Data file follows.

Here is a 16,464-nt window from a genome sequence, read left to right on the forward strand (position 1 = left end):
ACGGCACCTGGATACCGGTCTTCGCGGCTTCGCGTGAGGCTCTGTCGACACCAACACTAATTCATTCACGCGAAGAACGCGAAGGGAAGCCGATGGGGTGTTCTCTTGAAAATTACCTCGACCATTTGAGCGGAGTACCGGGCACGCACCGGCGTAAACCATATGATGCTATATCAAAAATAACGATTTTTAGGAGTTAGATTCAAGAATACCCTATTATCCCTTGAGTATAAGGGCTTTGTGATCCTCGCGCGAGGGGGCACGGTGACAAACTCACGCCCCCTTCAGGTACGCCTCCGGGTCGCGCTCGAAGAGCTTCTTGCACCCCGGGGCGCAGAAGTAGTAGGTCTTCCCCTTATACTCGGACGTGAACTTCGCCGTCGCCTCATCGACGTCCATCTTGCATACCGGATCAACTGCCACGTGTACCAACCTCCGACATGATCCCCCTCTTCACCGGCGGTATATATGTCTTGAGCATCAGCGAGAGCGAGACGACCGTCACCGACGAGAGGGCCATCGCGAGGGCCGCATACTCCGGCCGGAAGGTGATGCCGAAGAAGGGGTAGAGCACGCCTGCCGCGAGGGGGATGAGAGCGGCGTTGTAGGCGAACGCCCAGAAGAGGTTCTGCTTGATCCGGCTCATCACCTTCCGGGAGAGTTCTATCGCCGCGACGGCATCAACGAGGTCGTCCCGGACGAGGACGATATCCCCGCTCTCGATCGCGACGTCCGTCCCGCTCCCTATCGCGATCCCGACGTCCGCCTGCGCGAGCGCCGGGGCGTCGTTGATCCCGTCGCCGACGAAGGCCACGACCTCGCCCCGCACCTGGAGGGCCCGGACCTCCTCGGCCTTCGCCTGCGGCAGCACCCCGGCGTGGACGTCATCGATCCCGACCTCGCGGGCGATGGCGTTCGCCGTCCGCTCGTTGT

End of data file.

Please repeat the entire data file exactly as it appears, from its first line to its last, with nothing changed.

Here is a 16,464-nt window from a genome sequence, read left to right on the forward strand (position 1 = left end):
ACGGCACCTGGATACCGGTCTTCGCGGCTTCGCGTGAGGCTCTGTCGACACCAACACTAATTCATTCACGCGAAGAACGCGAAGGGAAGCCGATGGGGTGTTCTCTTGAAAATTACCTCGACCATTTGAGCGGAGTACCGGGCACGCACCGGCGTAAACCATATGATGCTATATCAAAAATAACGATTTTTAGGAGTTAGATTCAAGAATACCCTATTATCCCTTGAGTATAAGGGCTTTGTGATCCTCGCGCGAGGGGGCACGGTGACAAACTCACGCCCCCTTCAGGTACGCCTCCGGGTCGCGCTCGAAGAGCTTCTTGCACCCCGGGGCGCAGAAGTAGTAGGTCTTCCCCTTATACTCGGACGTGAACTTCGCCGTCGCCTCATCGACGTCCATCTTGCATACCGGATCAACTGCCACGTGTACCAACCTCCGACATGATCCCCCTCTTCACCGGCGGTATATATGTCTTGAGCATCAGCGAGAGCGAGACGACCGTCACCGACGAGAGGGCCATCGCGAGGGCCGCATACTCCGGCCGGAAGGTGATGCCGAAGAAGGGGTAGAGCACGCCTGCCGCGAGGGGGATGAGAGCGGCGTTGTAGGCGAACGCCCAGAAGAGGTTCTGCTTGATCCGGCTCATCACCTTCCGGGAGAGTTCTATCGCCGCGACGGCATCAACGAGGTCGTCCCGGACGAGGACGATATCCCCGCTCTCGATCGCGACGTCCGTCCCGCTCCCTATCGCGATCCCGACGTCCGCCTGCGCGAGCGCCGGGGCGTCGTTGATCCCGTCGCCGACGAAGGCCACGACCTCGCCCCGCACCTGGAGGGCCCGGACCTCCTCGGCCTTCGCCTGCGGCAGCACCCCGGCGTGGACGTCATCGATCCCGACCTCGCGGGCGATGGCGTTCGCCGTCCGCTCGTTGT